*Warning: the following article contains spoilers for episode eight of Andor*
The hunt for Cassian Andor (Diego Luna) has now started. Syril Karn (Kyle Soller) is interrogated by Dedra Meero (Denise Gough), who seeks to look for Andor, as she believes he knows who a mysterious man named “Axis” is and where he would be. Karn wants to help, but Meero does not wish to do it, which leads to another iconic Karn meltdown, brilliantly executed by Soller. He has been criminally underused in past episodes, and I hope we’ll see a reunion between him and Andor before the season ends. Axis is indeed Luthen Rael (Stellan Skarsgård), who has orchestrated the Aldhani heist, and the Empire thinks he is a dangerous threat to their plans. Rael doesn’t do much in this episode, save for having a conversation with Saw Gerrera (Forest Whitaker), whom he tries to pin the Aldhani heist on. The thing is, Gerrera thinks Rael orchestrated it. No matter, the conversation has established their relationship further than Gerrera did in Rogue One: A Star Wars Story (he was one of the weaker parts of that movie), and Whitaker gives a far more gripping performance inside one dialogue scene than in a whole Star Wars movie.
I’m excited to see what direction the show will give Gerrera–hopefully, less silly scenes than “Lies! Deception!” or Bor Gullett. What an embarrassing role for Forest Whitaker to have taken, though I am glad he returns here and seems far more compelled by the material he’s given in Andor than in Rogue One. And it shows in the facial expressions and the on-screen chemistry he holds with Skarsgård’s Rael. Time will tell just how they will team up to topple the Empire. Meanwhile, Vel (Faye Marsay) and Cinta (Varada Sethu) are on Ferrix looking for Andor, but he’s nowhere to be found. Bix Caleen (Adria Arjona) also has no idea where he is, but she has trouble of her own. While Andor is gone, she is tending to Maarva (Fiona Shaw), who seems ill and frail compared to the last time we saw her, as she has grown more inspired to revolt against the Empire and do more reckless stunts in the hopes that the rebellion will come to save them.
However, the Empire has taken an interest in Caleen and kidnaps her for interrogation. Meero seems keen on wanting to know Bix’s side of the story on Andor’s whereabouts, but that will be saved in the next episode. Arjona is having one hell of a year in film and television, having starred in Morbius, the HBO Max remake of Father of the Bride, Irma Vep, and now Andor. And I will say that her performance as Caleen in the series is the best thing she has done this year (having seen everything else). There’s lots of emotional nuance in her portrayal of the character that makes her a fully-developed side protagonist, though one hopes she will get out of the next episode in one piece.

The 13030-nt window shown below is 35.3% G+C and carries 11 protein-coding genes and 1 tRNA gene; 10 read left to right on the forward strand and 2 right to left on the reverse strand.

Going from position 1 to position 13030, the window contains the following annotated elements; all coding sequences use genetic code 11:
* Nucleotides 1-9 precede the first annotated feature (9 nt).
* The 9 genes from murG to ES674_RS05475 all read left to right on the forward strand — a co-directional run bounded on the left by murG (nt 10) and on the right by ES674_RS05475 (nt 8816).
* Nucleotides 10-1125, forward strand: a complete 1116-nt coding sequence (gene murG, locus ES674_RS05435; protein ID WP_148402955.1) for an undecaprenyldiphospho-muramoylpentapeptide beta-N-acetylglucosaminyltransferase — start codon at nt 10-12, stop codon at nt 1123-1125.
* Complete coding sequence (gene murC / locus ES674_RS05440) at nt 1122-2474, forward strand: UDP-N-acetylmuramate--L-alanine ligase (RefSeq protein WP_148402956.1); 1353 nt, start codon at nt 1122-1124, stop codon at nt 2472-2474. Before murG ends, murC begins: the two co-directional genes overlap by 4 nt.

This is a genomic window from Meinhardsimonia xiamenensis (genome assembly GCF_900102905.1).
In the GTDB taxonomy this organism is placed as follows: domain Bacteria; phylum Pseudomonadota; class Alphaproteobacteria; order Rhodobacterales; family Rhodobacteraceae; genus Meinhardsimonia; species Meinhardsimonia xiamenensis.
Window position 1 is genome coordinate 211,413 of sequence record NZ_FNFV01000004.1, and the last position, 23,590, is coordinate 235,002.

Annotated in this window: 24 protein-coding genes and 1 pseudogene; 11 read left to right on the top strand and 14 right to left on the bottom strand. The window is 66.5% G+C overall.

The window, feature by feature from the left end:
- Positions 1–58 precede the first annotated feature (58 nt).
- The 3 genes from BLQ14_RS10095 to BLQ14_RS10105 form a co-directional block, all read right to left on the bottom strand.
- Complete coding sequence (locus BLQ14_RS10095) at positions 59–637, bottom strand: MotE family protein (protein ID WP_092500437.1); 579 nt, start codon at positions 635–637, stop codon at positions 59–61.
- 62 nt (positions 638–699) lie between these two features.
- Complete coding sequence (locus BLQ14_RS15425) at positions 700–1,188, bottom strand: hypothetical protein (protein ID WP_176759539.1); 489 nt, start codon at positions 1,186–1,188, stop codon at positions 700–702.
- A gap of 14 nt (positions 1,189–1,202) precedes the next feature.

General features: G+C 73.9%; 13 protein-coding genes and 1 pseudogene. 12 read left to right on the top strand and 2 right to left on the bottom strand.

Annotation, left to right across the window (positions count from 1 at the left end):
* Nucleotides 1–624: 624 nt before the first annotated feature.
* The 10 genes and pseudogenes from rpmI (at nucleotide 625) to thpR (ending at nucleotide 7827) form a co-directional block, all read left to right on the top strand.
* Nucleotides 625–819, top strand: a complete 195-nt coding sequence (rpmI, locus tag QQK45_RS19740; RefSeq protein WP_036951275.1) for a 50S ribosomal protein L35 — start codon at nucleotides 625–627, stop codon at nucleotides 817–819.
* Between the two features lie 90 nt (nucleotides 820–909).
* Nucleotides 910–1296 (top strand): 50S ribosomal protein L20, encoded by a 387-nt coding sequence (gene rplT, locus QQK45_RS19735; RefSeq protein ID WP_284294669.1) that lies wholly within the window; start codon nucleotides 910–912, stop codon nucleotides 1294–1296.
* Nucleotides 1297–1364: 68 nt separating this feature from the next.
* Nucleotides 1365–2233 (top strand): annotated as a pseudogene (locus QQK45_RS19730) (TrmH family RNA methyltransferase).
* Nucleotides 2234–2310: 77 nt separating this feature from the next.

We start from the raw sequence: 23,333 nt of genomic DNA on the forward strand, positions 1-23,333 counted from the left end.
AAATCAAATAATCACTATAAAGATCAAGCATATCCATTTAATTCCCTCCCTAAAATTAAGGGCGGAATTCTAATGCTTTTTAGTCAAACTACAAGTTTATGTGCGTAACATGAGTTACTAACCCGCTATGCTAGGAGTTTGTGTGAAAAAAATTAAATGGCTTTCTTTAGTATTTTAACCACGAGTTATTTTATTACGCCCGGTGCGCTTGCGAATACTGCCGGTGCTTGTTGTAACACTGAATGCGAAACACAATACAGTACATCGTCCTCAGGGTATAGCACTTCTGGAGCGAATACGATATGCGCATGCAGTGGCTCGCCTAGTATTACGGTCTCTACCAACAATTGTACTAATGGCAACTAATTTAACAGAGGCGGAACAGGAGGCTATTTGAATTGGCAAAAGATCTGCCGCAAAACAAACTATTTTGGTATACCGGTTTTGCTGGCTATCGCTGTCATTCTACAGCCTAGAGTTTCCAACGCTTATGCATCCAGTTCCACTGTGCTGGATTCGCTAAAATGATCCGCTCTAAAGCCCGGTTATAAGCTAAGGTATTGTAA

Meanwhile, for Andor he’s now imprisoned in a highly dangerous maximum security imperial jail on Narkina 5. There, he meets Kino Loy (played by Andy Serkis. That’s right, Andy Serkis, who played Snoke in the sequel trilogy, portrays an entirely different character here, in live-action, no less!), who instructs him on the competition between the tables. The more productive table, which constructs material for the Empire, the more flavor they get in their food. The less productive one gets “fried,” meaning massive electric shocks. The floor is supercharged to kill someone if it’s “hot” (red, kind of a play on “the floor is lava.”). I won’t lie: the setup for the prison is insanely cool–the imperial guards are despicable individuals, but the prison looks like one that’s impossible to escape. It’s great to see Andy Serkis in a live-action role, especially one that seems to be catered to his talents. I loved Snoke but thought they had wasted him too early in the franchise, as he could’ve been much more menacing if they had taken his time with him. However, we’re seeing another version of Serkis in the Star Wars universe. I’m delighted that he always does a terrific job playing whichever character he gets on screen in live-action and motion capture.
This means only one thing: Star Wars prison break. It’s bound to happen. We’ve got imperial guards in boots that prevent them from being shocked, while the prisoners have to endure 12-hour shifts and compete against one another for “flavor.” But something’s brewing. One of the inmates was discussing sign language with someone else in a far-off section. What are they saying? What are they plotting? We’ll know soon enough.
Every week, Andor continues to impress me. Whether it’s the intricate plotting, staggering action scenes, or just plain good (and classic) storytelling, it’s a terrific change of pace for Star Wars. It takes its time to establish characters we care about and a gripping story before thwarting them into action setpieces with massive emotional weight to them. I never know which direction the show is going, but I cannot wait to see where the character will end up next. Onto the next episode!
The eighth episode of Andor is now available to stream on Disney+.